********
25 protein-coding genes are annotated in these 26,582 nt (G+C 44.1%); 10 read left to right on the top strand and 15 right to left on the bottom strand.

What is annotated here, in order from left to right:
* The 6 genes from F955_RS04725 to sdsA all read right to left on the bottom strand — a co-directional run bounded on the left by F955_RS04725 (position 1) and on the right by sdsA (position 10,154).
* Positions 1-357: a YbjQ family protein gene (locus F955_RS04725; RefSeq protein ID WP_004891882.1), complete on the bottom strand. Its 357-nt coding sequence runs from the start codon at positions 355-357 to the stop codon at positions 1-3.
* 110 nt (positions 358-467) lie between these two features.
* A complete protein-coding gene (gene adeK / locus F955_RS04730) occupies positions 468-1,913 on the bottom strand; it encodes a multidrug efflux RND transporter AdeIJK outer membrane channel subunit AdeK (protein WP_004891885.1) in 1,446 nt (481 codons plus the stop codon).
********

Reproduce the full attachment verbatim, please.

25 protein-coding genes are annotated in these 26,582 nt (G+C 44.1%); 10 read left to right on the top strand and 15 right to left on the bottom strand.

What is annotated here, in order from left to right:
* The 6 genes from F955_RS04725 to sdsA all read right to left on the bottom strand — a co-directional run bounded on the left by F955_RS04725 (position 1) and on the right by sdsA (position 10,154).
* Positions 1-357: a YbjQ family protein gene (locus F955_RS04725; RefSeq protein ID WP_004891882.1), complete on the bottom strand. Its 357-nt coding sequence runs from the start codon at positions 355-357 to the stop codon at positions 1-3.
* 110 nt (positions 358-467) lie between these two features.
* A complete protein-coding gene (gene adeK / locus F955_RS04730) occupies positions 468-1,913 on the bottom strand; it encodes a multidrug efflux RND transporter AdeIJK outer membrane channel subunit AdeK (protein WP_004891885.1) in 1,446 nt (481 codons plus the stop codon).